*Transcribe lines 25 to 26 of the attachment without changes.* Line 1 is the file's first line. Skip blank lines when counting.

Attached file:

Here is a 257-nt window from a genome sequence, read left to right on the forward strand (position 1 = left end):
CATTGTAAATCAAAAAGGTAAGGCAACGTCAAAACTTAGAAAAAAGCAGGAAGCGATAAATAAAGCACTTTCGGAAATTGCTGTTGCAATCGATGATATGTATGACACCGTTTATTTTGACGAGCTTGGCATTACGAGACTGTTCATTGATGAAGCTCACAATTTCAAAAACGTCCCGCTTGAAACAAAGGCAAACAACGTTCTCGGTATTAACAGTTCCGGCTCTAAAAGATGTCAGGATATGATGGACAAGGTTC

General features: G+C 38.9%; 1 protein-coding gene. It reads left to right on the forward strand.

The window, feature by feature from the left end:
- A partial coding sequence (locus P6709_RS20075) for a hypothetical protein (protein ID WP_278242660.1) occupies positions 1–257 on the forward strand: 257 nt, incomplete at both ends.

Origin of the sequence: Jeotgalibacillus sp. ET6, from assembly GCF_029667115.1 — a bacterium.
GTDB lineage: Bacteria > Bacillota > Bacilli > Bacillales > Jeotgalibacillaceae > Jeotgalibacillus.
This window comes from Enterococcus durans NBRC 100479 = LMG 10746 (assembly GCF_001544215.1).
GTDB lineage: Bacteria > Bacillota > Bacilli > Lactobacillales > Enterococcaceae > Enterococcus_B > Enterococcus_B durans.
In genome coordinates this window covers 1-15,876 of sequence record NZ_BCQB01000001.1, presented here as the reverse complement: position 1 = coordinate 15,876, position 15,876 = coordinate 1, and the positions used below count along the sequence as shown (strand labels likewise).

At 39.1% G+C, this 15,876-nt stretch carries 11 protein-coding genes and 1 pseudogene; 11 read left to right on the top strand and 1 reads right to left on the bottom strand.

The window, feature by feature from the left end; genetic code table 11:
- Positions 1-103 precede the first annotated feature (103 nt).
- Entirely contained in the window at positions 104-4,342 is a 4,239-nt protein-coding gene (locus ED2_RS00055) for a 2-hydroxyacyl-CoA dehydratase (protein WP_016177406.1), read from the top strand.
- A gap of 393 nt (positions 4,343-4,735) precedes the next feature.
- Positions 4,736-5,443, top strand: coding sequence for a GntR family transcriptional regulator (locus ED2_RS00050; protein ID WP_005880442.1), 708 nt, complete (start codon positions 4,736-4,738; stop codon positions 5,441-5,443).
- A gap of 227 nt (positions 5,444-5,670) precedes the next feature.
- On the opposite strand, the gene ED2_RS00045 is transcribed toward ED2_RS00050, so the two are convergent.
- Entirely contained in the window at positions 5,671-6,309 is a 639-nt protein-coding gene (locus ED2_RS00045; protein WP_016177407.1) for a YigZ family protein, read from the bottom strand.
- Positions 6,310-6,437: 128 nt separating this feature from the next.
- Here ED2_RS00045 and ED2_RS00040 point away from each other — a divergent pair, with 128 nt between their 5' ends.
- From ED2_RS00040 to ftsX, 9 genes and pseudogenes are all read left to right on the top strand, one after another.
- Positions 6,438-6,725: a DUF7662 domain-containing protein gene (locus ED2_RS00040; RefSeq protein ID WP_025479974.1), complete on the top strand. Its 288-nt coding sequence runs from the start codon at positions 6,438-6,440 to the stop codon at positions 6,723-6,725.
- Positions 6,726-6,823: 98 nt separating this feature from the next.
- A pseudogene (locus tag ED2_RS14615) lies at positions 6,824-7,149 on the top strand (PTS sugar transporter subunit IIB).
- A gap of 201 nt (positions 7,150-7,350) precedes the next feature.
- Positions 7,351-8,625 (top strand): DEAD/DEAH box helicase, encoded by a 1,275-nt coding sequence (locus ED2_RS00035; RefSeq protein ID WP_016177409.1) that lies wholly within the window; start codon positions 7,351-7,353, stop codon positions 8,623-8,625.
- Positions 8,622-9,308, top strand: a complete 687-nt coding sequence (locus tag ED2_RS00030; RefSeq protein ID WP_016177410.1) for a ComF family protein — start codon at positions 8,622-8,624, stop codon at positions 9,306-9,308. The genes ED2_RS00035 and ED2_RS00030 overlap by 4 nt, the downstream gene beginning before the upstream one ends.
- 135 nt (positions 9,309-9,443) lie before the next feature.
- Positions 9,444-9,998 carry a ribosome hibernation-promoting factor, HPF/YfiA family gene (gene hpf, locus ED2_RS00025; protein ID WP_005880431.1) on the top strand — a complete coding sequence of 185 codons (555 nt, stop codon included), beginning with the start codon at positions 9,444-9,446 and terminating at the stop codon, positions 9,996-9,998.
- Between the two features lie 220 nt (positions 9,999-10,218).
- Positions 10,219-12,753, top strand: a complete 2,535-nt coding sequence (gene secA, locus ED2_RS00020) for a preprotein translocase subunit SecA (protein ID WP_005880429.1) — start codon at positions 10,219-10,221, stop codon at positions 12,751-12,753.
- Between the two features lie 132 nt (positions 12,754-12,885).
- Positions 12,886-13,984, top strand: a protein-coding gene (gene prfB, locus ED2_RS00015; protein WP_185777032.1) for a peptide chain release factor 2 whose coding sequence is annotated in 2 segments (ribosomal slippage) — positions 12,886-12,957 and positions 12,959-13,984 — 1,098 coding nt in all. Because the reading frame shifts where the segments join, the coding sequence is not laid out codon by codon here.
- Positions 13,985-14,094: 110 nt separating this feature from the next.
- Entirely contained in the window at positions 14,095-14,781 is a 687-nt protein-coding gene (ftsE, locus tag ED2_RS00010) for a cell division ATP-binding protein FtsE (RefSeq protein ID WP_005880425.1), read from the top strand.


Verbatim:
- A pseudogene (locus tag ED2_RS14615) lies at positions 6,824-7,149 on the top strand (PTS sugar transporter subunit IIB).
- A gap of 201 nt (positions 7,150-7,350) precedes the next feature.